Approximately 5.7 million people in the United States are diagnosed and living with heart failure (HF), with projected prevalence rates to increase 46% by 2030. Heart failure leads hospital admissions in the United States for individuals 65 years or older, with many acute exacerbation admissions resulting from a lack of medication management, poor patient treatment plan adherence, and lack of appropriate follow-up within the health care system. In 2017, the 30-day HF readmission rate at the facility of implementation was 27%, 3% higher than the national average and, more specifically, 18.5% for the cardiac care unit (CCU).
The aim of this study was to develop an HF disease management program to reduce 30-day readmission rates for HF patients through the implementation of a structured program including self-care education utilizing the teach-back method, multimodal medication reconciliation, multidisciplinary consultation, telephone follow-up within 48–72 hr of discharge, and follow-up visit within 7–10 days of discharge.
Primary Practice Setting:
The implementation of the disease management program took place at a major military treatment facility in the continental United States. The facility is a teaching facility housing a 272-bed multispecialty hospital and an ambulatory complex. The implementation took place on the CCU, the primary unit for cardiac admissions, with approximately 30 admissions a month for a primary diagnosis of HF.
Methodology and Sample:
In August 2018, a multidisciplinary disease management program was implemented to include patient education utilizing the teach-back method, multimodal medication reconciliation, multidisciplinary consultation, telephone follow-up within 48–72 hr of discharge, and follow-up visit within 7–10 days of discharge. Data were collected and analyzed for 90 days and compared with retrospective data from 2017.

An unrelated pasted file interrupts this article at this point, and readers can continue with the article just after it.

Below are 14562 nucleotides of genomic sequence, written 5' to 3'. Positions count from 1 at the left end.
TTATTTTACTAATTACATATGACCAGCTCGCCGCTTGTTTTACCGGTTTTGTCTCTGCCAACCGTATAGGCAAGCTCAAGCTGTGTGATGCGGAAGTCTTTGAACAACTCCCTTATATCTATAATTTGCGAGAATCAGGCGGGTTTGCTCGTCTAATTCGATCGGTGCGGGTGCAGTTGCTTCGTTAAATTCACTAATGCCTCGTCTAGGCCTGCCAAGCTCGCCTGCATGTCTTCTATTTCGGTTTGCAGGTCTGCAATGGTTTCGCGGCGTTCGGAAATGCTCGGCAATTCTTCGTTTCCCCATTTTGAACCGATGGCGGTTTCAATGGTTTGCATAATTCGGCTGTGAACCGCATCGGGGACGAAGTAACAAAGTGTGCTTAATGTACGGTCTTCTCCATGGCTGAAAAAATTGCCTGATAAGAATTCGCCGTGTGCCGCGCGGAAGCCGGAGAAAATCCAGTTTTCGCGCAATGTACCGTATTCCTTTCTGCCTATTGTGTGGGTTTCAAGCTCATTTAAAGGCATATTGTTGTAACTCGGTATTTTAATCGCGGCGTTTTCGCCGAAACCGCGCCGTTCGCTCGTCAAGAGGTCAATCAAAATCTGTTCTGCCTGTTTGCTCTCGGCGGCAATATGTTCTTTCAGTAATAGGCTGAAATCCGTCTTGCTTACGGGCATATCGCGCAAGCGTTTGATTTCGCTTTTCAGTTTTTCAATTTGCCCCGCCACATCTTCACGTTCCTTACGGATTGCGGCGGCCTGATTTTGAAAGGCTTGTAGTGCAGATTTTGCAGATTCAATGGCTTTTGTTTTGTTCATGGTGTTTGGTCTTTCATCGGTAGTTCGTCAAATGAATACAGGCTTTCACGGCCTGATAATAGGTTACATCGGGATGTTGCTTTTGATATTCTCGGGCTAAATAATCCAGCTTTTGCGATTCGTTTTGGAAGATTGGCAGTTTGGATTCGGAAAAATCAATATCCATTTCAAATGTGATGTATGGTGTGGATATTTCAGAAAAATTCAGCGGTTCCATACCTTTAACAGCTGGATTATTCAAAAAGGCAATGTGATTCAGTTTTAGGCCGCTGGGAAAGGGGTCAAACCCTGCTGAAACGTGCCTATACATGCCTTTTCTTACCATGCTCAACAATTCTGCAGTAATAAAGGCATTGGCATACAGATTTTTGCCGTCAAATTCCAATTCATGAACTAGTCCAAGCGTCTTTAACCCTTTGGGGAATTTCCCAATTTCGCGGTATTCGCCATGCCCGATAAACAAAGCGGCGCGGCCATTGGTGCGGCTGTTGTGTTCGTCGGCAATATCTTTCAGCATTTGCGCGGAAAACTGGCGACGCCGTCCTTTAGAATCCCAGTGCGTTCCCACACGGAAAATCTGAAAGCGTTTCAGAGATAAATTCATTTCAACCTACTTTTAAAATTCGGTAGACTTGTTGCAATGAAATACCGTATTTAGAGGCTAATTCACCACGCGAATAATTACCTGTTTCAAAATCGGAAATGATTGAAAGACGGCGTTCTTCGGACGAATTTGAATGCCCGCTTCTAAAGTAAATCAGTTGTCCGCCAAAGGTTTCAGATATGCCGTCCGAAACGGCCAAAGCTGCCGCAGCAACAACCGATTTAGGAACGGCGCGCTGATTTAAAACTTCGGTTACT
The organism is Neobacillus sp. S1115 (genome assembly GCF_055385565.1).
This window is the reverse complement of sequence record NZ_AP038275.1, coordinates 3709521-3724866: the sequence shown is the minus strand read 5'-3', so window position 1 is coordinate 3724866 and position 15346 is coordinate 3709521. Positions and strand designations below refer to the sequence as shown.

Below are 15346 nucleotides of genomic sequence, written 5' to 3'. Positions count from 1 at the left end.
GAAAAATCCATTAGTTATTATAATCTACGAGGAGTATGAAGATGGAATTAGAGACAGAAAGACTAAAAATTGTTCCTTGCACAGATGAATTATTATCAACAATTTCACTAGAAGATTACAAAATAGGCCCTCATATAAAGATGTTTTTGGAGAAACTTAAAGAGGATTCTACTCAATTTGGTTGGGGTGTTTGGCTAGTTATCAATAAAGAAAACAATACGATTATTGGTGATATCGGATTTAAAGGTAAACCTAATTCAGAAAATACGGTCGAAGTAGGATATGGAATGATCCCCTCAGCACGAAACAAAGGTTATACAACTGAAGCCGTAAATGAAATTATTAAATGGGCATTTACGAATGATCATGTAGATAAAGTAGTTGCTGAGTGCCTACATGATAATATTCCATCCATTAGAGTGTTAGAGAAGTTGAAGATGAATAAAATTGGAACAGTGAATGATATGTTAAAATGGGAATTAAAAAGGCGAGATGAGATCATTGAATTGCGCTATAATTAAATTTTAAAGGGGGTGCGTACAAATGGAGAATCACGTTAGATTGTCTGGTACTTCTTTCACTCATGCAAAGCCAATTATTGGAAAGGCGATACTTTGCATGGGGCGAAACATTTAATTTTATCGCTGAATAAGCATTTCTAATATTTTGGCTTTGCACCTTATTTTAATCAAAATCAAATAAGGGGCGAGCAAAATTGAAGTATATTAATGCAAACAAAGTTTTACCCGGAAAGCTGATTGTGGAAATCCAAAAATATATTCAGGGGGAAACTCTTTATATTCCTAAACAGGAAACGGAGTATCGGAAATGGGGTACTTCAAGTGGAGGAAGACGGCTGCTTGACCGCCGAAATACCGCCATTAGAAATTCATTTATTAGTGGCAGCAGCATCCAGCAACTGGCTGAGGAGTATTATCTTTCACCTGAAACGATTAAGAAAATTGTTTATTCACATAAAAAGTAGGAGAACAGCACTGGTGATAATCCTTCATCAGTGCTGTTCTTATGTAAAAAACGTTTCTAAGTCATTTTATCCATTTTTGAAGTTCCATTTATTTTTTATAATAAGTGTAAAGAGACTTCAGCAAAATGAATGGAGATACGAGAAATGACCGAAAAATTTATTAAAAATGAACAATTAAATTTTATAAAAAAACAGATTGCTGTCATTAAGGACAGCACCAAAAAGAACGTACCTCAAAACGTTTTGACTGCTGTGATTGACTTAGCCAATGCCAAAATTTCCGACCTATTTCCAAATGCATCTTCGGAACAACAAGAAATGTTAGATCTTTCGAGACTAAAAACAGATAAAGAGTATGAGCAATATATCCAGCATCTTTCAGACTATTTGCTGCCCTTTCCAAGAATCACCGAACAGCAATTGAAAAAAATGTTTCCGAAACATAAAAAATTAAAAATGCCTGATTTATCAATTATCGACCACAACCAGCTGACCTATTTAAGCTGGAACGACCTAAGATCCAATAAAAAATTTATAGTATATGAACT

Participants in the disease management program had a statistically significant improvement (p < .001) in the hospital readmission rate. The overall 30-day readmission rate decreased from 27% to 10.2% during the implementation period, a decrease of 38%. Ninety-three percent of the patients completed the self-care education, and telephone follow-up was successfully achieved with 96% of these patients. Only 4 patients in the HF disease management program experienced readmission within 30 days. Patients and caregivers reported increased satisfaction with their care due to the disease management program and increased follow-up with care.
Implications for Case Management Practice:
The findings of this innovation suggest that a multidisciplinary disease management program can reduce avoidable 30-day readmissions. The program improved patient follow-up and decreased follow-up appointment no-shows. Multiple participants expressed increased patient satisfaction. The program supports the need for coordinated, interdisciplinary disease management to improve the quality of life of those affected by HF and improve the use of resources to reduce the overall health care burden. Case management is critical to the organized care of HF patients due to the complex, individualized care to achieve optimum patient outcomes.